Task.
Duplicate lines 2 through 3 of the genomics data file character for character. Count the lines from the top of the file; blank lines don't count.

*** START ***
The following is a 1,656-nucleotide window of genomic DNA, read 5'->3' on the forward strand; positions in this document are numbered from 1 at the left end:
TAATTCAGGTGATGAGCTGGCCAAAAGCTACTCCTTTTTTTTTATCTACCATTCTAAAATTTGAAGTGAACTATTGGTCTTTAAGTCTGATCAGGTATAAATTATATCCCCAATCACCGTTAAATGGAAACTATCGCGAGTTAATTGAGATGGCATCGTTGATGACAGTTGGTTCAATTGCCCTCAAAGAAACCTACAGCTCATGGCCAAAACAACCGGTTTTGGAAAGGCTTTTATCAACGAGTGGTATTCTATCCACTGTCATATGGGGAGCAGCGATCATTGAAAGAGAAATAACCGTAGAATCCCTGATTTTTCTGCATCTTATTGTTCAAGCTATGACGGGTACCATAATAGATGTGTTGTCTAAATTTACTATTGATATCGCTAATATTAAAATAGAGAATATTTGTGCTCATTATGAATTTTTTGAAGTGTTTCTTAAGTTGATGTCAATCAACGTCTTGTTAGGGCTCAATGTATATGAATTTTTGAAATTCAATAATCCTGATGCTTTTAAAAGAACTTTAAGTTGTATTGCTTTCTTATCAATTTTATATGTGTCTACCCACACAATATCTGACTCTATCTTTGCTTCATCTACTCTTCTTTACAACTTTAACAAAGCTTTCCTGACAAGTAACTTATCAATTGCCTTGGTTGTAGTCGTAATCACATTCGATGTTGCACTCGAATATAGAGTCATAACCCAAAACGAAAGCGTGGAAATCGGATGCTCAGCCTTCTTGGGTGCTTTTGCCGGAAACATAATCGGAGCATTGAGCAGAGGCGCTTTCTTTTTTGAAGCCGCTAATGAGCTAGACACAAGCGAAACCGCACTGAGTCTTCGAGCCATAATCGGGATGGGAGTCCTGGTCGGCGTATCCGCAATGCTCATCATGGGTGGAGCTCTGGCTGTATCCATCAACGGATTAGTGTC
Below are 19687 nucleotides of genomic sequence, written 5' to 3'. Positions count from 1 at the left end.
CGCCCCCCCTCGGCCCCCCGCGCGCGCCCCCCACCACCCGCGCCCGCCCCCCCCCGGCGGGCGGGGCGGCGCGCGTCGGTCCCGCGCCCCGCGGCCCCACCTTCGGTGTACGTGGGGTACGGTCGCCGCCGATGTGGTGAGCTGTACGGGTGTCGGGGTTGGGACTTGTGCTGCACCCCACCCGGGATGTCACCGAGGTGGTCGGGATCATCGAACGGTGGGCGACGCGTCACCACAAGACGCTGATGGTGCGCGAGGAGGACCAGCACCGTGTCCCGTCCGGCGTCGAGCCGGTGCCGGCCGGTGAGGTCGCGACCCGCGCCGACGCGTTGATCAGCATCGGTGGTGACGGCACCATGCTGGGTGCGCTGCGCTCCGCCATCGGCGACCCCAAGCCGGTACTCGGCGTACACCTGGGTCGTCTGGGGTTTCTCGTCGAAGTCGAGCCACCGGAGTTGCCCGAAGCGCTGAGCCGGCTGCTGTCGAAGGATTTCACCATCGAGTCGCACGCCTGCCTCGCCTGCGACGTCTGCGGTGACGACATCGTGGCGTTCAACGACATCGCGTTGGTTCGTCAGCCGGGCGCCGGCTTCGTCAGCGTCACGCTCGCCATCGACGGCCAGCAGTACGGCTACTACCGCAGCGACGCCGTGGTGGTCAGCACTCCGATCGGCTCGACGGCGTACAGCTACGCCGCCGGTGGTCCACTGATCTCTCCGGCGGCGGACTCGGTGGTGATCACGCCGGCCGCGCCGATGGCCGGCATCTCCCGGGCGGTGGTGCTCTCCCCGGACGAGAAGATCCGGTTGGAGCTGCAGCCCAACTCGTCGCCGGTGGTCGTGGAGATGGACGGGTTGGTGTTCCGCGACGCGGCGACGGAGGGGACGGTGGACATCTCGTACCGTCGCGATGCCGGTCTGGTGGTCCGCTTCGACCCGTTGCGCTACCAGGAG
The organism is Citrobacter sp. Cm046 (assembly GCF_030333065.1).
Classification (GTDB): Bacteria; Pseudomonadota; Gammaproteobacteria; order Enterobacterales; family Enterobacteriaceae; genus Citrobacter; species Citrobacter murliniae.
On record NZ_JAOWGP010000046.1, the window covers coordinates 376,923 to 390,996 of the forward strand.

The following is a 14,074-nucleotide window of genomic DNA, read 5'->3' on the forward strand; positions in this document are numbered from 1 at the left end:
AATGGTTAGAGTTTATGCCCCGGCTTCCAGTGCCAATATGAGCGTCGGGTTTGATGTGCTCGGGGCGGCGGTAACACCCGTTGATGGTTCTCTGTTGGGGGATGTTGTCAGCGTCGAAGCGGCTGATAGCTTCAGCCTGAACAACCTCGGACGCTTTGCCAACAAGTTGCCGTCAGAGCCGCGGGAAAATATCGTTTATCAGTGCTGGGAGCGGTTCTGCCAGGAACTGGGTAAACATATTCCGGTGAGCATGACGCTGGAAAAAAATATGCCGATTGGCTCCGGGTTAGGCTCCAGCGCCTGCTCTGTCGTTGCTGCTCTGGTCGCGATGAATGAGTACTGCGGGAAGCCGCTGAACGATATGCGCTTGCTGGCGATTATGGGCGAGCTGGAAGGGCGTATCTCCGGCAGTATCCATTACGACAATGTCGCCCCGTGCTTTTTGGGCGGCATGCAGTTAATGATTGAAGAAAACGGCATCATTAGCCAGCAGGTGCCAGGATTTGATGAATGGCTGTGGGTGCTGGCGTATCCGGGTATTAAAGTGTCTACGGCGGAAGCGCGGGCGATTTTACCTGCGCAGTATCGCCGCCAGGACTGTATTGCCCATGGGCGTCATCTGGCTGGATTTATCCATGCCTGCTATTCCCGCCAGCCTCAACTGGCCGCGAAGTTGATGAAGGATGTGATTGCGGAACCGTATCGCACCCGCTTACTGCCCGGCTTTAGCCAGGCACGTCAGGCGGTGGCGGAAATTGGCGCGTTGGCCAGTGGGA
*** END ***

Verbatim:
TAATTCAGGTGATGAGCTGGCCAAAAGCTACTCCTTTTTTTTTATCTACCATTCTAAAATTTGAAGTGAACTATTGGTCTTTAAGTCTGATCAGGTATAAATTATATCCCCAATCACCGTTAAATGGAAACTATCGCGAGTTAATTGAGATGGCATCGTTGATGACAGTTGGTTCAATTGCCCTCAAAGAAACCTACAGCTCATGGCCAAAACAACCGGTTTTGGAAAGGCTTTTATCAACGAGTGGTATTCTATCCACTGTCATATGGGGAGCAGCGATCATTGAAAGAGAAATAACCGTAGAATCCCTGATTTTTCTGCATCTTATTGTTCAAGCTATGACGGGTACCATAATAGATGTGTTGTCTAAATTTACTATTGATATCGCTAATATTAAAATAGAGAATATTTGTGCTCATTATGAATTTTTTGAAGTGTTTCTTAAGTTGATGTCAATCAACGTCTTGTTAGGGCTCAATGTATATGAATTTTTGAAATTCAATAATCCTGATGCTTTTAAAAGAACTTTAAGTTGTATTGCTTTCTTATCAATTTTATATGTGTCTACCCACACAATATCTGACTCTATCTTTGCTTCATCTACTCTTCTTTACAACTTTAACAAAGCTTTCCTGACAAGTAACTTATCAATTGCCTTGGTTGTAGTCGTAATCACATTCGATGTTGCACTCGAATATAGAGTCATAACCCAAAACGAAAGCGTGGAAATCGGATGCTCAGCCTTCTTGGGTGCTTTTGCCGGAAACATAATCGGAGCATTGAGCAGAGGCGCTTTCTTTTTTGAAGCCGCTAATGAGCTAGACACAAGCGAAACCGCACTGAGTCTTCGAGCCATAATCGGGATGGGAGTCCTGGTCGGCGTATCCGCAATGCTCATCATGGGTGGAGCTCTGGCTGTATCCATCAACGGATTAGTGTC
Below are 19687 nucleotides of genomic sequence, written 5' to 3'. Positions count from 1 at the left end.